My Lords, these amendments all relate to mental health, and I should perhaps start by following in the wake of my former colleague, the right reverend Prelate the Bishop of London, and declaring my former interest as an NHS chief executive.
I doubt whether anyone here needs persuading of the importance of mental health. Over the past decade, there has been a sea change in public awareness and attitudes and, at the same time, the NHS has begun to expand services to make good historic deficits, but it is not mission accomplished—far from it. The mission has just got a lot tougher. The pandemic has exacerbated and intensified mental health needs not just in this country but across the industrialised world. To take just one data point, we have seen a 69% increase in the number of young people being referred to specialist children and adolescent mental health services, including for eating disorders. At a time when, entirely appropriately, the focus is on cutting waits for surgical operations, we must make sure that mental health continues to get the focus, priority and constancy of commitment that it requires.
The purpose of this group of amendments is to ensure that that occurs. Having moved Amendment 5, I shall speak to related Amendments 12 and 136 in my name and those of the noble Baronesses, Lady Hollins, Lady Merron and Lady Tyler.
In a nutshell, our Amendment 5 would ensure that Government mandates to NHS England always contain explicit and transparent marching orders on mental health funding. I think it was a fellow called James Frick who said:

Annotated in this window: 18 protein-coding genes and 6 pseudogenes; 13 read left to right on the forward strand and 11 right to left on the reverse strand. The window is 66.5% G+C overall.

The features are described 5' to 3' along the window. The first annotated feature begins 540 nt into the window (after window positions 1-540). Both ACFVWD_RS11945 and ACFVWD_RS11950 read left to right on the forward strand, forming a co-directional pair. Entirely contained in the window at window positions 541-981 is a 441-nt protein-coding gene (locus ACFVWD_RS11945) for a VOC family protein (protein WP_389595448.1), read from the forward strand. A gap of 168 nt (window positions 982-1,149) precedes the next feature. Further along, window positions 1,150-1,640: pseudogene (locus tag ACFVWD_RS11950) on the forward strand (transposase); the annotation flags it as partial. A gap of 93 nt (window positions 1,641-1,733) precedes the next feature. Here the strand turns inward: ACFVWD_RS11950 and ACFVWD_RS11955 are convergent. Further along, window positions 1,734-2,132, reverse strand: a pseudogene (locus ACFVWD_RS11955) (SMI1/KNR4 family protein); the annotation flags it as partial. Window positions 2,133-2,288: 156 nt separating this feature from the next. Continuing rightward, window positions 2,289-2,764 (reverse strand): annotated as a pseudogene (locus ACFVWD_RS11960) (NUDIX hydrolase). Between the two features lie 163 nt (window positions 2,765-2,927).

“Don’t tell me what your priorities are. Show me where you spend your money and I'll tell you what they are.”
That is why, in England, each year since 2015, mental health investment has been required to grow as a share of the NHS funding pie, and I am pleased to tell your Lordships that it has done so. The Minister should not take this amendment as a criticism; it is an encouragement to stay the course of putting our money where our mouth is, towards parity of esteem—or, if he prefers, levelling up between physical and mental health.
Of course, the mathematically minded among your Lordships might argue that if the share of NHS spending going on mental health keeps increasing, eventually we will have overshot what is needed. My response is twofold. First, in the real world, we are many years away from that happy state of affairs, and, in any event, the amendment does not require Governments to increase the relative share of resourcing for mental health; it simply requires them to be intentional and public about their mental health funding choices. It does not tie Ministers’ hands; it just requires them to reveal their hand. It means that the Government have to be clear about their asks of the NHS, and Amendments 12 and 136 mean that the NHS in turn has to be transparent in reporting on its delivery of them.
That is why these amendments command strong support outside this House from leading mental health charities, patients’ groups, and professions. Taken together, in practice the amendments represent spine stiffeners for the Government and accountability boosters for the NHS. I beg to move.